The three persons are all of the same substance so they are three yet they are one. If you think of the Trinity as an equilateral triangle, imagine the triangle as being a triangle that is also a circle at the same time because you cannot tell one of the three faces of the triangle from the other two because they are all one thing.
If you have some difficulty picturing a triangle that is a circle without losing its basic triangle-ness, then you are beginning to contemplate a mystery.

St. Augustine wrote a book on the Trinity in which he showed that we can understand the Trinity better when we consider Love. God is love, and when we think of love we realize for love to be there must be a lover, one who is loved by the lover, and the love between the lover and the beloved. Thus, we can better imagine the trinity if we imagine a communion of love: the lover, the beloved, and the love between them.

The mystery of the Trinity is only one of the mysteries that are central to our faith. We also believe Christ is both fully God and fully human at the same time, that he was born and died as a human being but is eternal as God. And we believe in the mystery of the Eucharist, that our sacrifice of the Mass today participates in the sacrifice at Calvary over 2,000 years ago and at the same moment participates in the eternal Mass in Heaven.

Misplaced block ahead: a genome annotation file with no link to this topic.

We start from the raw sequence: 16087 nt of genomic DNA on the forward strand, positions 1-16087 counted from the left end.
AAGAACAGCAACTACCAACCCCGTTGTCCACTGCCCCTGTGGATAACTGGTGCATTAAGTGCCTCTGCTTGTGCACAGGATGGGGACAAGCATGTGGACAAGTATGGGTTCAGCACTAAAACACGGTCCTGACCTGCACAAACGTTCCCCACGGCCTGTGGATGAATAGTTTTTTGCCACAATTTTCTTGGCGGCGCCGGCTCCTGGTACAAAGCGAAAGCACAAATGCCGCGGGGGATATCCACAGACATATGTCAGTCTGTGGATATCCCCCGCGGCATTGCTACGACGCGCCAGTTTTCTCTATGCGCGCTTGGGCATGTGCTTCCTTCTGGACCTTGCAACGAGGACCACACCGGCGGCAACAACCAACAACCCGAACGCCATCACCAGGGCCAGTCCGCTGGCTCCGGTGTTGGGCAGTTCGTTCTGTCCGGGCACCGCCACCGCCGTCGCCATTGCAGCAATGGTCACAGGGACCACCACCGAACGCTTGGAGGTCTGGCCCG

Why does God choose mysteries to be so central to our faith? We’ve just made an effort to understand the mystery of the trinity, and we have to accept that we don’t have either the words or the concepts necessary to fully comprehend this teaching of our faith.

What does God want from us? It’s not that he wants to test us. He wants to help us. He wants us to be his children and to let Him be our God. He wants us to accept the gift that he has given us, our salvation through the Cross and the Easter Resurrection. And he wants us to do the work that he has given us.
The gift is that we do not need to worry so much about performing well enough to deserve heaven. We will go to heaven because he has already paid the price. We don’t have to earn our way into Heaven, and indeed, none of us could ever be good enough to deserve it on our own merits. All we have to do is accept the gift.